How to Fire a Family Member You Hired to Work for Your Small Business

How do you fire a family member you hired to work in your small business? It’s a very complicated and stressful situation. You hired your brother-in-law, your cousin, nephew, niece, sister-in-law, or even a sibling. And, you probably did so with a lot of enthusiasm. But, it’s been in one unmitigated disaster after another. He or she just isn’t up to the job. Now, it’s come to the point where it’s hurting your business and you can’t continue on any longer. Fortunately, there are ways to break the bad news. Read on to learn about some of the best ways to fire a family member from a small business.

Training versus Termination

If you have given him or her more direction and a little extra attention, that might have been insufficient. It could be that he or she needs a lot more in order to really be an asset. So, the first step to take is to try and fix what’s broken. Make a prioritized list of what isn’t working and address those things first. Then, mentor him or her according to that list, going one by one.
Many entrepreneurs take pride in their ability to provide jobs for their family members, but it can turn sour quickly when the family member doesn’t perform well. Subsequently, firing a family member can cause a rift between the entrepreneur and relatives who are close to the fired family member. And the entrepreneur may feel guilty if the family member can’t readily find work. —The Business Journals
If this isn’t really applicable to your circumstances, consider moving him or her into a different position. Sometimes, people seem like a really good fit for a particular role and simply can’t do the job up to expectations. This might not even be his or her fault, so turn it into an opportunity to reassign him or her to a position where he or she can thrive. If these two strategies will not work or fail to produce any results, you will have to face the unenviable task of terminating him or her.

Most Effective Strategies for Letting a Family Member Go from a Family Business

Sadly, not every situation will work out as envisioned or intended. Sometimes, it’s just the wrong person for the job and there’s no changing the fact that you cannot pound a square peg into a round hole. Here’s some advice about how to fire a family member from a small business:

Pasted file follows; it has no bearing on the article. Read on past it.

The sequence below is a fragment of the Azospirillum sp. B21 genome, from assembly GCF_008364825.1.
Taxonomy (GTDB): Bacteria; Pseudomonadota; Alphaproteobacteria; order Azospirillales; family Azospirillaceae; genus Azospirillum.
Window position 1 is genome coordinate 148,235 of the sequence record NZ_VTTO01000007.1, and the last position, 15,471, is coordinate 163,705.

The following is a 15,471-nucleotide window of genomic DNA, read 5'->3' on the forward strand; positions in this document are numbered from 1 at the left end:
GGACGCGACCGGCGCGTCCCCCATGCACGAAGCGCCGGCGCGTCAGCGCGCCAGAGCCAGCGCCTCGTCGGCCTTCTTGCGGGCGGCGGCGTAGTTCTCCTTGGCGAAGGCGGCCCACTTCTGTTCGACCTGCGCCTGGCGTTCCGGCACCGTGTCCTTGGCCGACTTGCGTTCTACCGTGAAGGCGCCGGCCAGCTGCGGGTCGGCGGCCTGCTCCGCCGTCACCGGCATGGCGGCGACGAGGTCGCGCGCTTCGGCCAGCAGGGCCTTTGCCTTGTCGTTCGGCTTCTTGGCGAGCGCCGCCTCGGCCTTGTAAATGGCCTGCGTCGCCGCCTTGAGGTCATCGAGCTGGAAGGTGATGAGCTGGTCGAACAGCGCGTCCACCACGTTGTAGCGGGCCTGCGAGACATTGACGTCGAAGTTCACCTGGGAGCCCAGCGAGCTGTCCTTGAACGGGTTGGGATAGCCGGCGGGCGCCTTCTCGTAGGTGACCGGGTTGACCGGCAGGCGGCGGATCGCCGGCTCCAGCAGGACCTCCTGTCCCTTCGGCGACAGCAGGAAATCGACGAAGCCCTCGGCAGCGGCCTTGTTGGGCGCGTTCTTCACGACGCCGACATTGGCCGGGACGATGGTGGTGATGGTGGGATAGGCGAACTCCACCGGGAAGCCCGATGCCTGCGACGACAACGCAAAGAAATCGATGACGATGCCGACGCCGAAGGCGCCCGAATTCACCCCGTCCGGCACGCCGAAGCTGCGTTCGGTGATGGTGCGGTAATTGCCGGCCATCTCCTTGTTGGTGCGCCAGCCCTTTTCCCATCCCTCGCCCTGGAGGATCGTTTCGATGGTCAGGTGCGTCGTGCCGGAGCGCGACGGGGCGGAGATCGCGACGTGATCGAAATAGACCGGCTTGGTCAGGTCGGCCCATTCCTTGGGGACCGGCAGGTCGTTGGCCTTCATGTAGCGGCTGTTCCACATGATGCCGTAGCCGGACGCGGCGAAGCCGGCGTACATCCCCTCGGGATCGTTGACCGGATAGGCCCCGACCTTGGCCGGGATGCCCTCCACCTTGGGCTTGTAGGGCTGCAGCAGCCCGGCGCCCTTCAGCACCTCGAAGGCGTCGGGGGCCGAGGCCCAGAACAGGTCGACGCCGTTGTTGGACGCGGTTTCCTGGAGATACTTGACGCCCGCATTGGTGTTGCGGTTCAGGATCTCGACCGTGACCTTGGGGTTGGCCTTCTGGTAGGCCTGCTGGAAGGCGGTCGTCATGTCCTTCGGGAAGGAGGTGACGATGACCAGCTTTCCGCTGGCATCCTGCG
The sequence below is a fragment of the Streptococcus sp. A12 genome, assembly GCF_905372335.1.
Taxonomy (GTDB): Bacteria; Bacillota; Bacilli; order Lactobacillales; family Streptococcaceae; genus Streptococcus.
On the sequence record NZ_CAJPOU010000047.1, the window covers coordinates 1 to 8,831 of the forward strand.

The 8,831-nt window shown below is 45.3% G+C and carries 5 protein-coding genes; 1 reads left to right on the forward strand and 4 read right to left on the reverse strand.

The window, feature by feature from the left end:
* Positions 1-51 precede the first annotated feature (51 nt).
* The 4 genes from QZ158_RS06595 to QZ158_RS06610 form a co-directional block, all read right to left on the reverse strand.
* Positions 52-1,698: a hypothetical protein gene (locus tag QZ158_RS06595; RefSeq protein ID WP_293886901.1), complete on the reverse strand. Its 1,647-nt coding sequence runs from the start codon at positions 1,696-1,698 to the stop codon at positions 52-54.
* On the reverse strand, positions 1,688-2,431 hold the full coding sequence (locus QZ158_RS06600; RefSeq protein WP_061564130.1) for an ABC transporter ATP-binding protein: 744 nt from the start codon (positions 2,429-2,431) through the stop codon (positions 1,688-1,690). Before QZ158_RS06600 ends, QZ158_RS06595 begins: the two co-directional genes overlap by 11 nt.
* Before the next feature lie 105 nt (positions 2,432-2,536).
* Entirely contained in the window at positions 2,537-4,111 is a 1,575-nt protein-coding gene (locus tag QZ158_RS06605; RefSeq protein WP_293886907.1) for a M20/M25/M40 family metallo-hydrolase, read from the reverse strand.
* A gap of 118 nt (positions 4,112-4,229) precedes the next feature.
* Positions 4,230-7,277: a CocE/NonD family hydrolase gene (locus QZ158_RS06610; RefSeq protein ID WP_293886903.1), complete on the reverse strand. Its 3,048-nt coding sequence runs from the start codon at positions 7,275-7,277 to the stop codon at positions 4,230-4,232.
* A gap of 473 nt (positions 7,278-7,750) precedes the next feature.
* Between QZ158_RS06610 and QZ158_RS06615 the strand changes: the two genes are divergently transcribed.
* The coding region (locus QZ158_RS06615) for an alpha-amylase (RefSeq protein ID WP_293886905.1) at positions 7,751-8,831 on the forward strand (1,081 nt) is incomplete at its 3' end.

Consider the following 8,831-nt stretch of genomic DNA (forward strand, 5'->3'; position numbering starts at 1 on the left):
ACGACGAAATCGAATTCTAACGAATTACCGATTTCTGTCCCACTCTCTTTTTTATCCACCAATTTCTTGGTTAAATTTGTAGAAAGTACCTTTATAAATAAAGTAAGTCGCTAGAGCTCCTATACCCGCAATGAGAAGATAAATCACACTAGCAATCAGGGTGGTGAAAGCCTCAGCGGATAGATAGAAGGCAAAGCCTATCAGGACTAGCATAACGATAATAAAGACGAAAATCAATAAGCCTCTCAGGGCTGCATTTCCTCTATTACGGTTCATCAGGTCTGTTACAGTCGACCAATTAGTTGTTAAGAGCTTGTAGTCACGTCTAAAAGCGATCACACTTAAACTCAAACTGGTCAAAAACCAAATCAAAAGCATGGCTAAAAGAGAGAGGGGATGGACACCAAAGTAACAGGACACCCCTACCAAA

• Be prepared to break the bad news in an appropriate way. Even if this person is driving you crazy, don’t let anger be the emotion that causes you to lose control. First off, you’ll probably say something you’ll regret, and moreover, you might come off so angry that he or she will think you were just incensed and letting off steam. Take some time to reflect on what has occurred and make notes if necessary.
  • Choose the right time and place. The most tactful way to engage is away from the workplace but in private. If you do this at your place of business, there’s too much potential for things to go wrong and become an embarrassing situation in front of your employees. It’s best to have the discussion somewhere else than your business — like a neutral, public place — perhaps a restaurant or park.
  • Be honest but empathetic. You need to be straightforward with him or her but don’t make a big speech. Instead, be brief and direct but empathetic at the same time. Then, give him or her a chance to talk and don’t interrupt. If necessary, repeat your points but don’t belabor them.
  • Remain emphatic and stay courteous. It’s very likely that he or she will push back hard and that may cause you to recant. If you begin to feel guilty, that’s a normal emotion. Try to stay pragmatic and be emphatic yet courteous. Don’t let him or her guilt you into making another bad decision.
What other advice would you give people facing the unpleasant prospect of having to fire a family member from a small business? Please share your thoughts and experiences so others can benefit from your input! Interested in learning more about business? Then just visit Waters Business Consulting Group.

Like this article?

Share on Facebook
Share on Twitter
Share on Linkdin
Share on Pinterest

Related Posts